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Laparoscopic splenectomy was first reported in the 1990s and quickly became the preferred method for splenectomy as well as for the management of other splenic disorders such as splenic cysts and wandering spleen. Laparoscopic partial splenectomy (LPS) has also been utilized in children with heredity spherocytosis (HS) and sickle cell disease (SCD). The main advantages of laparoscopic splenectomy include less pain, shorter length of hospitalization, faster return to regular activities, and smaller scars. In the early comparative series from the 1990s and 2000s, laparoscopic splenectomy was associated with a longer operative time compared with open splenectomy. However, in the current era, laparoscopic splenectomies can often be performed faster than the historic open times. Alternatively, the laparoscopic technique can be associated with difficulty in patients with marked splenomegaly. The primary advances in splenectomy have been related to smaller instrumentation and the development of advanced energy devices. Although concern has been raised about the detection of accessory spleens, comparison studies have demonstrated similar rates of detection between the laparoscopic and open approaches.
Indications for Workup and Operation
Splenectomy in children is most frequently required for HS, idiopathic thrombocytopenic purpura (ITP), and SCD with splenomegaly and splenic sequestration.
Hereditary spherocytosis affects approximately 1 in 3000 Caucasian individuals. Total splenectomy alleviates hemolysis in this condition. However, potential postoperative complications include an increased incidence of postsplenectomy sepsis and future thrombotic events. To decrease these complications, some hematologists have advocated for partial splenectomy in children with HS, particularly in younger children with HS. The role of partial splenectomy is to remove approximately 85% to 90% of the splenic tissue. A large multicenter trial evaluating partial splenectomy demonstrated that this procedure is effective in improving the hemoglobin level. However, the postoperative rise in hemoglobin was not as great as with total splenectomy. In addition, regrowth of the residual tissue occurs in most children, and for some, this requires subsequent total splenectomy.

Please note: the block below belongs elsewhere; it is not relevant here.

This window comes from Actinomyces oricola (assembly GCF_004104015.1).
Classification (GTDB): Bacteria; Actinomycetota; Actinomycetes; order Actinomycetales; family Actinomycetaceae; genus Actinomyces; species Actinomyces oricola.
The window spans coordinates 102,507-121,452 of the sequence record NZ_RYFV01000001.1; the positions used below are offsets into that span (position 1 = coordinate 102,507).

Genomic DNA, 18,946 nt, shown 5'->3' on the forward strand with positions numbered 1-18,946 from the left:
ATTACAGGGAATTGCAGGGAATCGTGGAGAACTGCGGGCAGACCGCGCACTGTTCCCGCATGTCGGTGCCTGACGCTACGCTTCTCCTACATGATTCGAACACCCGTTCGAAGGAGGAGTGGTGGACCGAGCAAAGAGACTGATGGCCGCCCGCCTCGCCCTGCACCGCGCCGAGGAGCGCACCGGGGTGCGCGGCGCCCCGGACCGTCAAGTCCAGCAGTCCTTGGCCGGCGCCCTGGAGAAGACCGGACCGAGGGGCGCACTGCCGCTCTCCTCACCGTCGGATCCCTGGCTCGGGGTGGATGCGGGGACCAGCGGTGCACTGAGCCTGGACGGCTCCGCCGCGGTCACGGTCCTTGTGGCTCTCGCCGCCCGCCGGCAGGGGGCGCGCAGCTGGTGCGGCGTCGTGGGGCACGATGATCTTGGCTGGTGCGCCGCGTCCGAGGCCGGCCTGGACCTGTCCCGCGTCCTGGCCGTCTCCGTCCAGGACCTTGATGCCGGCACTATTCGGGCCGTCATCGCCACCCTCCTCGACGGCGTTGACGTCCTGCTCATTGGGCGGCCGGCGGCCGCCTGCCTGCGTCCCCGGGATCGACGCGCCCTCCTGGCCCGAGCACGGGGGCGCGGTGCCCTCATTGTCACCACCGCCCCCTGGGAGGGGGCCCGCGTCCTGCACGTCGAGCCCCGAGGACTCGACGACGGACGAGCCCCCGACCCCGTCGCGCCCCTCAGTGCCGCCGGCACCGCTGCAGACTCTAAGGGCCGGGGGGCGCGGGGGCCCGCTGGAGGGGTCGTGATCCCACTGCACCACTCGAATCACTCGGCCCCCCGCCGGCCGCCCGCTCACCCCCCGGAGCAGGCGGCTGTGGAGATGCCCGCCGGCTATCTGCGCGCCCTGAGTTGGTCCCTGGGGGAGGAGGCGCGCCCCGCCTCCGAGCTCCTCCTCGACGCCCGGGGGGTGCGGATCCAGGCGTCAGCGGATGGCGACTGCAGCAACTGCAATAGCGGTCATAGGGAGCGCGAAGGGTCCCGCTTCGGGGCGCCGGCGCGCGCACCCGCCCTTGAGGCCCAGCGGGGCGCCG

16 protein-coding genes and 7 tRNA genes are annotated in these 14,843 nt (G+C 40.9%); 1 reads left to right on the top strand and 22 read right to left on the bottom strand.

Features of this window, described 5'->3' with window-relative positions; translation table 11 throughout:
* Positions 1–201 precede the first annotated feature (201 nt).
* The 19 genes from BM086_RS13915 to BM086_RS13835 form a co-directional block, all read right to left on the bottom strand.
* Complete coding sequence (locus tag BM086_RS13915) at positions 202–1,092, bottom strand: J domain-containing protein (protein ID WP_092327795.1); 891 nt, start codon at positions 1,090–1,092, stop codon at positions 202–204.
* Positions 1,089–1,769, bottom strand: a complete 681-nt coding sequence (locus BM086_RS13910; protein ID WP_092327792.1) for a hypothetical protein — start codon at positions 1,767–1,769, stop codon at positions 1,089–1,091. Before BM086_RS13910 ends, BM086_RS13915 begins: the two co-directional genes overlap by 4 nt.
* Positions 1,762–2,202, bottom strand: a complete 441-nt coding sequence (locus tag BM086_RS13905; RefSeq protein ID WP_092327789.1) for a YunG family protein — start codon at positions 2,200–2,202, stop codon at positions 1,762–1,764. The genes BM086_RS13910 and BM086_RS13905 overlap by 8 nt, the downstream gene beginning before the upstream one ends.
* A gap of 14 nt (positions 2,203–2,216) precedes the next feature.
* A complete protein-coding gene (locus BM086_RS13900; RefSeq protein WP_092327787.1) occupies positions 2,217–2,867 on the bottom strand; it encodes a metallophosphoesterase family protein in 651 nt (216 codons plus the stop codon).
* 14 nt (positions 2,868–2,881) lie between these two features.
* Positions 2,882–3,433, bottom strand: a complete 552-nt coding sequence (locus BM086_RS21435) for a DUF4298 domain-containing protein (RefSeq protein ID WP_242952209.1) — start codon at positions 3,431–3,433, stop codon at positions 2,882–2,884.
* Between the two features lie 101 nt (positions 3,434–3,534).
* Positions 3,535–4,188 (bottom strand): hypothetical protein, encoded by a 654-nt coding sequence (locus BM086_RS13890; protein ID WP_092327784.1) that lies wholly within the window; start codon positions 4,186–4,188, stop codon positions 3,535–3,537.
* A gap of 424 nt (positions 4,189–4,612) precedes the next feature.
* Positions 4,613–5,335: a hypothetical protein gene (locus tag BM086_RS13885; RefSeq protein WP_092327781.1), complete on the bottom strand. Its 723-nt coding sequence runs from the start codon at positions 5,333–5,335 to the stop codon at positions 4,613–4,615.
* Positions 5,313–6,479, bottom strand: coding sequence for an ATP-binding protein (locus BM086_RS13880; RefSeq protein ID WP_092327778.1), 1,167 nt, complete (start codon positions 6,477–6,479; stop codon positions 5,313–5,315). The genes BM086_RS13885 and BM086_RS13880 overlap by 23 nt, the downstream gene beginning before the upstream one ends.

In general, children with HS should undergo an ultrasound to evaluate for associated gallstones. If gallstones are present, a laparoscopic cholecystectomy is typically performed at the same time. In our center, we have found that children younger than 10 years of age with HS have a 27% incidence of gallstones, compared to 56% in the group older than 10 years of age.
Idiopathic Thrombocytopenic Purpura
The management of ITP includes steroids as a typical first-line agent, but numerous other therapeutic strategies are now available including intravenous immunoglobulin, rituximab (monoclonal antibody against CD20-positive B cells), and thrombopoietic agents such as romiplostim. Other therapeutic agents include azathioprine, cyclophosphamide, danazol, and mycophenolate mofetil. In ITP, it is essential to evaluate for accessory spleens thoroughly as this can be a cause of recurrent ITP.
Sickle Cell Disease
Sickle cell disease results from an amino acid substitution of the β chain of normal hemoglobin AA, resulting in hemoglobin S. Children may be homozygous (sickle cell disease) or have less severe heterozygous types (such as sickle C or sickle thalassemia). These red blood cells are rigid and lead to splenic sequestration when they pass through the spleen. Severe sequestration can lead to anemia, splenomegaly, and thrombocytopenia, known as an acute splenic sequestration crisis. In general, the development of one crisis at a young age usually leads to splenectomy. Preoperative preparation with a hemoglobin of at least 10 g/dL is generally recommended.
Other Preoperative Considerations